Trauma As a Metaphor

For what the ancients called “the sins of the fathers” we today call ‘intergenerational trauma’.

For what the ancients called “sin” we today call ‘epigenetics’.

History matters because it’s not about the past, it’s about us. — Pongadisorn Jamerbsin

Trauma is real. Ask someone with a PTSD diagnosis what it feels like when they are triggered and they will describe the sudden and involuntary onset of a raft of symptoms that are emblematic of a fight/flight/freeze/fawn response: physical pain, nausea, disassociation, running away, hypervigilance, shutting down, and flashbacks. It’s been likened to living in a house that’s on fire. For me it was like being haunted by a neurotic ghost who would slam my windows and scream through my walls whenever it was reminded of its own death. Until I started reading about trauma and growing a basic understanding of the way our central nervous system works, however, I was not compassionate with myself for reactions that I could not control. I think this is true for a lot of people struggling with CPTSD and PTSD. How can a person describe their experience if they don’t have the right vocabulary or biological knowledge?

Thanks to advances in neuroscience and trauma research over the last 20 years, people are starting to finally educate themselves about trauma. We are waking up to the truth of what we already knew in our bodies: that violence, poverty, racism, and sexual assault can have severe effects on our physical and mental health long after a particular traumatizing event (or extended period of inescapable events in the case of child abuse and human trafficking) has ended. Once we become conscious of these processes in our own lives, an awareness that all humans will experience a traumatic event in their lifetime follow. Even focusing on a category as narrow as child sexual abuse in the US reveals a startling statistic: 9 in 53 girls and 1 in 53 boys under the age of 18 experience sexual abuse or assault at the hands of an adult. We open our eyes and our hearts to realize that many people are suffering silently from severe physical and emotional symptoms of trauma just like we are.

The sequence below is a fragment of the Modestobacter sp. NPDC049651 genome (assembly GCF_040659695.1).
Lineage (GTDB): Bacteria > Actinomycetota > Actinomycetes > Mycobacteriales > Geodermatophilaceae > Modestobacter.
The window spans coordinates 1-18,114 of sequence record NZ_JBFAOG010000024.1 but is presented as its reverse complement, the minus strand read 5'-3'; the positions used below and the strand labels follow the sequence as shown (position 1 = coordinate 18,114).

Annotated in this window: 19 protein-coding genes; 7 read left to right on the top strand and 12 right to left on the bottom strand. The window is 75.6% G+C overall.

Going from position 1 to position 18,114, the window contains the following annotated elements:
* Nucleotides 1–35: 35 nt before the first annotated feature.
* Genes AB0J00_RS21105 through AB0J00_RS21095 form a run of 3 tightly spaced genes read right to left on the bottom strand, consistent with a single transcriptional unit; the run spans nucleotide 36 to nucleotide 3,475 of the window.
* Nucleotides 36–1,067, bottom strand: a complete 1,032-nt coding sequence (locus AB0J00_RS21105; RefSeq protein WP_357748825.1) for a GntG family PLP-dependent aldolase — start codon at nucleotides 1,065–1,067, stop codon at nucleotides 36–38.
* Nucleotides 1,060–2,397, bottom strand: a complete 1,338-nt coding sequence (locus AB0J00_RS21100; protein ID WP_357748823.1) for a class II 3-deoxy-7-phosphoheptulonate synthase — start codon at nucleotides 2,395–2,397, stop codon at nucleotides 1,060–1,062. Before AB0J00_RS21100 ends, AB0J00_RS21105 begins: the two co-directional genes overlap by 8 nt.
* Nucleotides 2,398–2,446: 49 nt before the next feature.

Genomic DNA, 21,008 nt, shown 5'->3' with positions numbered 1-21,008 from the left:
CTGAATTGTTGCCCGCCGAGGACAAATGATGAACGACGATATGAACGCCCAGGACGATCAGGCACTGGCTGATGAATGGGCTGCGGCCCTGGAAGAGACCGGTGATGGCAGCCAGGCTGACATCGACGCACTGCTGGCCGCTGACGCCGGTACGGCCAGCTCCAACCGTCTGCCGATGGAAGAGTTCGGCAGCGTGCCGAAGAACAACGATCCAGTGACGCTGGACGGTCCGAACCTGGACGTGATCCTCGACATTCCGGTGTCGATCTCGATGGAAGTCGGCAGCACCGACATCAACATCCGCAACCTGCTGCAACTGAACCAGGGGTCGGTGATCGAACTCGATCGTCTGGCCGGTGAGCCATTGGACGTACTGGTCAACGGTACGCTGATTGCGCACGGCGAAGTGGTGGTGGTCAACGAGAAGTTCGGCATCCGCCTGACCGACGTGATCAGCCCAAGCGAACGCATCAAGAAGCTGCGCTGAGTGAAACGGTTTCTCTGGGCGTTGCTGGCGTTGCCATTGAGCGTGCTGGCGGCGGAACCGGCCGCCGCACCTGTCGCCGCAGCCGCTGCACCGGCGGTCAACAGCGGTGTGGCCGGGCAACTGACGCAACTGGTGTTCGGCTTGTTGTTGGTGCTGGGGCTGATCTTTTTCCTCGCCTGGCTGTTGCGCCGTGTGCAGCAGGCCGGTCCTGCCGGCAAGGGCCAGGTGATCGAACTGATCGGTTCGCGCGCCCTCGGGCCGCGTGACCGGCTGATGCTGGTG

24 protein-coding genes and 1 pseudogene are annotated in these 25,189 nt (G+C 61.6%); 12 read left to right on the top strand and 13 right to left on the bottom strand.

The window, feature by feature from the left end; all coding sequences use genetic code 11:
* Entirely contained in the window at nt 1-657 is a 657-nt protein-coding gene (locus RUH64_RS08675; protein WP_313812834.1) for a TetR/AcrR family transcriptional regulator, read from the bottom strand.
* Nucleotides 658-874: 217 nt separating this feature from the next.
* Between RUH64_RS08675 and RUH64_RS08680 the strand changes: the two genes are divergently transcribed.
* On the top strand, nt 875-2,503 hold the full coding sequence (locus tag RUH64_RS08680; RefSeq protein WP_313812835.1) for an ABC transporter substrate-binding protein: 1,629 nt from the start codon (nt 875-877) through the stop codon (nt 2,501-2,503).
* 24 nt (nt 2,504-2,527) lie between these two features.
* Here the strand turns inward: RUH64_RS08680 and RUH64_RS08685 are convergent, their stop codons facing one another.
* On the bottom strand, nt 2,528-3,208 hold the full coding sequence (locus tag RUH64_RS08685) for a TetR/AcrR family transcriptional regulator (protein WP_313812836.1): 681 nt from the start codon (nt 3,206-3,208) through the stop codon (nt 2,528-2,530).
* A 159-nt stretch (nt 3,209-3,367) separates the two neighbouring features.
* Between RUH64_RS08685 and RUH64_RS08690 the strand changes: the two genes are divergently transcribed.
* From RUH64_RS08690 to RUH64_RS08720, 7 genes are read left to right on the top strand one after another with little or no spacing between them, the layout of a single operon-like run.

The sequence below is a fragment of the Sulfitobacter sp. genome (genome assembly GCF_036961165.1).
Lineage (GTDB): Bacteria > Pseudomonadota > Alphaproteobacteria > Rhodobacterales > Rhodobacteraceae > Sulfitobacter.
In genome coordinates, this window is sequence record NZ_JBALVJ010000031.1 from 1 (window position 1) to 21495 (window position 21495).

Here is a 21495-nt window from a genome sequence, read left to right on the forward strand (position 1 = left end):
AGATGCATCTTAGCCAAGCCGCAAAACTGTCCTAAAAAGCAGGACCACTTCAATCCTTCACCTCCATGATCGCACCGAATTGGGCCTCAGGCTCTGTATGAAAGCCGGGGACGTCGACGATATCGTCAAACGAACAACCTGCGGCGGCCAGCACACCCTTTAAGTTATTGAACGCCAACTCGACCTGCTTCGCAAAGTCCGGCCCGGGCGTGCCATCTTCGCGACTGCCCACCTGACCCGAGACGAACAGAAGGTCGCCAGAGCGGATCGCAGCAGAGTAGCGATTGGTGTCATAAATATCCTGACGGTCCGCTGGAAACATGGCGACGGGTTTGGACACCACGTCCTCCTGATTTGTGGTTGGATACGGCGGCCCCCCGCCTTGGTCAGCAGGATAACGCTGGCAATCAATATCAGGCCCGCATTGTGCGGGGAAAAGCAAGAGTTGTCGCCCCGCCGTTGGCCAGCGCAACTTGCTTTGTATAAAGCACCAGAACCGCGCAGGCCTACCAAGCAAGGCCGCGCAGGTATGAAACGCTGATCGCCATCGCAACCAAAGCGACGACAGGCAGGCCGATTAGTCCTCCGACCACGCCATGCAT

This is the essence of “trauma-informed” care — clinicians are trained to assume that most people will have a history of trauma, that the trauma may have significant impact on that person’s life experience and behaviors, and that awareness of trauma should lead to action. If you were abused or experienced a traumatic event you couldn’t just shake off, you know this intuitively — your abusive parent’s parent was an alcoholic prone to fits of rage that started when he came back from a war that ended long before you were born. It may have been called the family curse (or intergenerational trauma). If you have done some work trying to exorcise these demons and heal your trauma, you may have become horrified by your own capacity to project and pass your trauma on to others when you were not aware. Cause and effect, over and over.

Trauma is also a metaphor. It describes the way late capitalist modern culture is just beginning to grapple with reality — that events of the past affect the present, that the choices we make today will impact the future. More than twenty years ago, the groundbreaking ACEs (Adverse Childhood Experiences) study showed the undeniable link between childhood abuse and neglect and mental illness, addiction, violence, and chronic illness later on in life. The scientific field of epigenetics is generating more and more evidence that trauma can be inherited, as we now know that the environment we live in shapes whether particular genes are turned on or off. We finally have proof that child abuse and poverty and war are really bad for us and the people who come after us!

By the opening of the second decade of the 21st century, this scientifically-grounded justification for compassion and understanding still wasn’t meshing very well with a culture obsessed with individualism, competition, and a disconnected mind/body. After all, if panic attacks are preventing you from pulling yourself up by your bootstraps you probably just aren’t trying hard enough.

This is starting to change though, thanks to the pandemic isolation and lockdown within which we have all been suffering. The demons are coming out and people are starting to face them with courage. I am sure many of us have been held in our moments of deep darkness by dear friends, as we have held them ourselves. We had to grow and stretch the parts of our hearts that we had to turn off just to wake up and go back to work the next morning.

There is no past, so much as there are stories about the past and the cascading effects of what actually happened, which we tell stories about in the present that are either rooted in truth or rooted in fear. Fear is easy. It’s the default. But truth requires work. It requires a relentless pursuit of facts, an appreciation for complexity, and a desire to repair. Fear is your nervous system’s autopilot that had been evolving for millennia, adapting and growing like branches on a tree, before the industrial revolution, before the transatlantic slave trade, before imperialism, before The Holy Roman Empire. Truth says no to grasping at what feels easy and avoiding what is uncomfortable. Truth understands impermanence as the only immutable feature of our material existence. Truth demands the humility necessary to admit when we are wrong.

As we move forward into the unknown, working to heal our own trauma will give us the courage and compassion we need to keep planting seeds for future generations. We can break through our addictions to convenience, competition, and individualism that keep us grasping at the bones late capitalism throws at us. We can release our fear. A better future is already haunting us.


Originally posted on Medium.